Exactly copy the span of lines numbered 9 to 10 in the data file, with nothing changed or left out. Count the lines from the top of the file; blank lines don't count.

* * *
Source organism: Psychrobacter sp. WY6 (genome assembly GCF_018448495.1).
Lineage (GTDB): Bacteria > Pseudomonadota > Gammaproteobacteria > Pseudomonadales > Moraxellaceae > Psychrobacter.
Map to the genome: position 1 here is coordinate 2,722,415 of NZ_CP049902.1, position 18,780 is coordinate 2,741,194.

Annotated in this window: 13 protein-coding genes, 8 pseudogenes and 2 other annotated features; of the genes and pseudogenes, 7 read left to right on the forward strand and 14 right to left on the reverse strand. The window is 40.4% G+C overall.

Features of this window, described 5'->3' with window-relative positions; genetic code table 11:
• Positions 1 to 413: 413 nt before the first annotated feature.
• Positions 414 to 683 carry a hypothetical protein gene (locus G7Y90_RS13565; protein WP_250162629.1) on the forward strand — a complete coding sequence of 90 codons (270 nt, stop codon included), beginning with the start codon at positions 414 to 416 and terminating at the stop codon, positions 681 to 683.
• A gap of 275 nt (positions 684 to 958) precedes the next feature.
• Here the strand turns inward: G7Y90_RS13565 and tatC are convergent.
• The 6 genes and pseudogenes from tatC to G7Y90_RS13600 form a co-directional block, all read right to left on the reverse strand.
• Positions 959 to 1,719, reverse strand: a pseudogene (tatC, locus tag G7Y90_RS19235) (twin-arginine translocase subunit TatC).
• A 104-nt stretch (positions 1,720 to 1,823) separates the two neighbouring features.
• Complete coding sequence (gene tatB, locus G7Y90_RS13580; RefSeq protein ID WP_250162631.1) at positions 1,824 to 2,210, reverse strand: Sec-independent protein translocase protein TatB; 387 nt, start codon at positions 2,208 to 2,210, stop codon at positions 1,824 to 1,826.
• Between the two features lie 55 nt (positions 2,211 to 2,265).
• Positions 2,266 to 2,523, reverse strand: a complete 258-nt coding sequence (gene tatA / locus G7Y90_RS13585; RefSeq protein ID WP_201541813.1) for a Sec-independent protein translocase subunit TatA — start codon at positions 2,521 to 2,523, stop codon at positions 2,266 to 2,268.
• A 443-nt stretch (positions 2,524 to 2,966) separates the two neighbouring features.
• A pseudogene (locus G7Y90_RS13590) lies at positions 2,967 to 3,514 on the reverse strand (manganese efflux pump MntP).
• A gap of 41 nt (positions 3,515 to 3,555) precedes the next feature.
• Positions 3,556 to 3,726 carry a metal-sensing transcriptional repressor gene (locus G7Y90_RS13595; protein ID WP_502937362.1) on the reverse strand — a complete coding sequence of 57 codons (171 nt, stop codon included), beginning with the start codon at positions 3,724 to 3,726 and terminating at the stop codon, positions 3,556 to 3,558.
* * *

• Here the strand turns inward: G7Y90_RS13565 and tatC are convergent.
• The 6 genes and pseudogenes from tatC to G7Y90_RS13600 form a co-directional block, all read right to left on the reverse strand.